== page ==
Yet politicians are politicians. They have goals to pursue and to achieve. Some may be more agreeable than others, but each has their own agenda, and that includes Cox. While these public figures are responsible for what they say and spin, they are still figures that we put there. Public representatives don’t get to represent the public without being put there by the public. In turn, they can be removed by said public. The same might be said of newspapers and television media. A right wing publication can slap whatever headline they might want on a morning edition, but we make the choice to pick it up or not. Again, we have the choice to scrutinise our media, to question the validity of the information they feed us. Given the volume of retractions forced during the Referendum campaign, certain newspapers should be treated with the same level of derision and scorn regarding the “truth” as our political leaders are, but that is not the case.
As a public, we should hold our politicians accountable for their actions. We should do the same of our media. In this regard, the general populace should be held to account as much as those who might create the narratives which we consume. But we should all be held to account in the context of what happened on the 16th of June. The insane outpouring of an individual’s hatred, is a by-product of all the agenda led campaigning and lie riddled media reporting. Through our consumption of the hostility of the EU Referendum campaign, we have facilitated the creation of a country where opinions contrary to the media majority are seen as those of the enemy.
Increasingly, the moderate, left of centre viewpoints which says “hold on, these migrants really aren’t that bad”, will be identified as those of the traitor. In such circumstances, two paths present themselves. Down one route is the voice of silence, where the moderates fear the reaction to their opinion, and say nothing. The other path is one of expression and freedom of speech, coupled with hostile, perhaps violent responses, designed to suppress the alternative perspective. This is the slippery slope.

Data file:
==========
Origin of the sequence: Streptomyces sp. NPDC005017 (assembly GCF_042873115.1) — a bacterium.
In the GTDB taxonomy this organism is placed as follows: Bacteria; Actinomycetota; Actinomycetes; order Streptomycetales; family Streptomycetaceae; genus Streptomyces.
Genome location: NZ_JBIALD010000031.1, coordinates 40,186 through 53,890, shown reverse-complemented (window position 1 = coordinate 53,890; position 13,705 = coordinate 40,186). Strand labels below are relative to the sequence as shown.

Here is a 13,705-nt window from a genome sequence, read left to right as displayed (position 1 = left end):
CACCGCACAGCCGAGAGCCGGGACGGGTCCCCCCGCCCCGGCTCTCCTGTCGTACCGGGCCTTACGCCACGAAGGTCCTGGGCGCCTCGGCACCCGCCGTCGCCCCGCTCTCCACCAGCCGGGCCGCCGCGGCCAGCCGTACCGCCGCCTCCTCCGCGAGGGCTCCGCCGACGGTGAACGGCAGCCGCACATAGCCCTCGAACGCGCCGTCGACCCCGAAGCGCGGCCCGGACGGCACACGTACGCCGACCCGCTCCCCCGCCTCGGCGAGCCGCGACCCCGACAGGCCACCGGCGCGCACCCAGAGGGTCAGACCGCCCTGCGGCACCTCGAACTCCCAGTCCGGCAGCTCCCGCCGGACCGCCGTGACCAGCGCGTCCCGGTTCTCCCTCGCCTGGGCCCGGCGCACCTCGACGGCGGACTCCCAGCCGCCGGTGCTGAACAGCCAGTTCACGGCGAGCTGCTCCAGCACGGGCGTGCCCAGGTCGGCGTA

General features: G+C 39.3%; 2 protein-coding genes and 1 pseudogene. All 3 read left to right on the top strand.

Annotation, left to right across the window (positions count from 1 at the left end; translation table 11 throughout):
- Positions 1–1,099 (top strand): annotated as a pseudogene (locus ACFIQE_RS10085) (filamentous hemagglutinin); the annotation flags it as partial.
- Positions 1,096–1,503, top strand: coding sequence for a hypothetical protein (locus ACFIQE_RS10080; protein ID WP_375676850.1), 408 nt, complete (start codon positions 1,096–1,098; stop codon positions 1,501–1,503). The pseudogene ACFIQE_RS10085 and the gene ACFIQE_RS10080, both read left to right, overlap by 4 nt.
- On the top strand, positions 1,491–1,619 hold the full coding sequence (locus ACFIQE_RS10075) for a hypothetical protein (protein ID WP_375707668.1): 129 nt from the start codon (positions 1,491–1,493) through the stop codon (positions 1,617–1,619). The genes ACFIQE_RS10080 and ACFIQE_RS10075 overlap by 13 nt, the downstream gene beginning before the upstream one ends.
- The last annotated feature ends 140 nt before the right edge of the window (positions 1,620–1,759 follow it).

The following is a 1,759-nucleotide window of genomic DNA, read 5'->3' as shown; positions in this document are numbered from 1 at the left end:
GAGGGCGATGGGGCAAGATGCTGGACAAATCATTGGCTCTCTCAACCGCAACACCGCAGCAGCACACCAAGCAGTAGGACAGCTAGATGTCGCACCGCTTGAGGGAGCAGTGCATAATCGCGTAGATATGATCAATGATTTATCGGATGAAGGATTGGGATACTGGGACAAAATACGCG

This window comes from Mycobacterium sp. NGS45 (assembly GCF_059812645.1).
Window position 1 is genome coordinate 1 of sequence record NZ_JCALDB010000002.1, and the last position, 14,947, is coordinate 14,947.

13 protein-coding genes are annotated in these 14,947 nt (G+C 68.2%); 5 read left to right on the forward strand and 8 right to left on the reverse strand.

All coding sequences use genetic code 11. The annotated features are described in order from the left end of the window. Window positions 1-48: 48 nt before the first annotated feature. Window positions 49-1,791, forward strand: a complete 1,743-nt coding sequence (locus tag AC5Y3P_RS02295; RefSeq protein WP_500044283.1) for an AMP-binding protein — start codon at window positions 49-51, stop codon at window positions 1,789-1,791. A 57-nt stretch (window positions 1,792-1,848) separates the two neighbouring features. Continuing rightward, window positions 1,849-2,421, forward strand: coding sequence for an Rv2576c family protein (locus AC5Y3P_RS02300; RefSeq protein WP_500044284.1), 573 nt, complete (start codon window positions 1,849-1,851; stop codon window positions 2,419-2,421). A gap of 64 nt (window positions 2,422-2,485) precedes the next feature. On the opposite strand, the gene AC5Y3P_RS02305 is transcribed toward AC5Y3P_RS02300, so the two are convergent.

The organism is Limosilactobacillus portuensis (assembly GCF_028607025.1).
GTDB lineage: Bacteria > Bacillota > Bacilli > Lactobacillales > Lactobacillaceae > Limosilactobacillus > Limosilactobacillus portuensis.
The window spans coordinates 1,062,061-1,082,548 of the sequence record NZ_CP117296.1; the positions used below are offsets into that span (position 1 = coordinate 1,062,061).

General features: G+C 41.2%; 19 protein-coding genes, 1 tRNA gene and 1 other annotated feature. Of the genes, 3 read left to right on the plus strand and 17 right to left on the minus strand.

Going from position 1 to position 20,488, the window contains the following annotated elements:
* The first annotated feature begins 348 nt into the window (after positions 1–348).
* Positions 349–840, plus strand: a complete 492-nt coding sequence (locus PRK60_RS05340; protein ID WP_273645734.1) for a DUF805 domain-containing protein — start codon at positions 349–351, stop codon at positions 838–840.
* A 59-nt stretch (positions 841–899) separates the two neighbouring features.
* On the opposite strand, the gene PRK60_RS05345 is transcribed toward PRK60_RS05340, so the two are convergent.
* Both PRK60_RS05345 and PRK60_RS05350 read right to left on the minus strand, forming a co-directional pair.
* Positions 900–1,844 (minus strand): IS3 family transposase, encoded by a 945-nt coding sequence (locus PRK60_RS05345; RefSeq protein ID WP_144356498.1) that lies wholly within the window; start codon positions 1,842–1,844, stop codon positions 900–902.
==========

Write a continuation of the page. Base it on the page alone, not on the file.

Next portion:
The death of Jo Cox is a true tragedy. In the history of British political assassinations, it is hard to think of an individual more popular, well liked and simply unlikely to be the victim of such an attack. Yet at the bottom of the slippery slope is a British Isles where the likeable, and moderate are the enemy. It is their views which will be seen as the danger to Britain. It is their views which will be silenced. As much as the right wing national media, and irresponsible and reckless political elite are to blame, so too is it the collective responsibility of the British public. We have accepted a climate of hate and fear, tolerated narratives which make enemies out of those least capable of hurting us. Every time we consume a sensationalist headline, or nod in quiet agreement when the likes of Farage finger point the migrant as being to blame, we accept a reality in which our Members of Parliament in turn, become the enemy. How long after that, do we become the enemy? How long until our opinions, against the establishment, are portrayed as traitorous? This dangerous reality does not have to happen, but our acceptance and tolerance of the path which we, as a nation, now walk, could lead us to it. We are not at the bottom of the slippery slope, but were we to ever get there, our rights and freedoms to ever complain about what we find there, will long since have gone.